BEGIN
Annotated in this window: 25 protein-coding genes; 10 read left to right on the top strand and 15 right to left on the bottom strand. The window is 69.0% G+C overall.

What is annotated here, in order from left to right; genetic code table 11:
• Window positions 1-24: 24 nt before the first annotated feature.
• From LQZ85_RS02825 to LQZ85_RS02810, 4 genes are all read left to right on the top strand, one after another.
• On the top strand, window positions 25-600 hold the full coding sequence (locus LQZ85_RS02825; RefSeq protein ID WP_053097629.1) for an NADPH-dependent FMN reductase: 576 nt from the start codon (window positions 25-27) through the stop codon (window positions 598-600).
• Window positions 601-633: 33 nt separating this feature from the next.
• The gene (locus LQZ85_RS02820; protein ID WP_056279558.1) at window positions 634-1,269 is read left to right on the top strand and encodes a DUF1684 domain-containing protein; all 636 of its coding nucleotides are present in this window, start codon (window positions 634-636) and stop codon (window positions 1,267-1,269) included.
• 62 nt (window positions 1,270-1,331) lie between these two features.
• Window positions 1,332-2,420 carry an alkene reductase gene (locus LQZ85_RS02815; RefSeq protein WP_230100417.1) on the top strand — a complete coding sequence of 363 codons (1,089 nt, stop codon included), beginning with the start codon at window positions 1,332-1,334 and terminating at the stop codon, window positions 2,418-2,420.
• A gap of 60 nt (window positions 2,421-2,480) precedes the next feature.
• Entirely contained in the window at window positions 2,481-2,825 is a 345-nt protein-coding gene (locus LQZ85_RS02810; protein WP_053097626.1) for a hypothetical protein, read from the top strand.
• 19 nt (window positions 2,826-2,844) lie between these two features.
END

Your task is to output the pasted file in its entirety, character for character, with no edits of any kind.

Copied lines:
Annotated in this window: 25 protein-coding genes; 10 read left to right on the top strand and 15 right to left on the bottom strand. The window is 69.0% G+C overall.

What is annotated here, in order from left to right; genetic code table 11:
• Window positions 1-24: 24 nt before the first annotated feature.
• From LQZ85_RS02825 to LQZ85_RS02810, 4 genes are all read left to right on the top strand, one after another.
• On the top strand, window positions 25-600 hold the full coding sequence (locus LQZ85_RS02825; RefSeq protein ID WP_053097629.1) for an NADPH-dependent FMN reductase: 576 nt from the start codon (window positions 25-27) through the stop codon (window positions 598-600).
• Window positions 601-633: 33 nt separating this feature from the next.
• The gene (locus LQZ85_RS02820; protein ID WP_056279558.1) at window positions 634-1,269 is read left to right on the top strand and encodes a DUF1684 domain-containing protein; all 636 of its coding nucleotides are present in this window, start codon (window positions 634-636) and stop codon (window positions 1,267-1,269) included.
• 62 nt (window positions 1,270-1,331) lie between these two features.
• Window positions 1,332-2,420 carry an alkene reductase gene (locus LQZ85_RS02815; RefSeq protein WP_230100417.1) on the top strand — a complete coding sequence of 363 codons (1,089 nt, stop codon included), beginning with the start codon at window positions 1,332-1,334 and terminating at the stop codon, window positions 2,418-2,420.
• A gap of 60 nt (window positions 2,421-2,480) precedes the next feature.
• Entirely contained in the window at window positions 2,481-2,825 is a 345-nt protein-coding gene (locus LQZ85_RS02810; protein WP_053097626.1) for a hypothetical protein, read from the top strand.
• 19 nt (window positions 2,826-2,844) lie between these two features.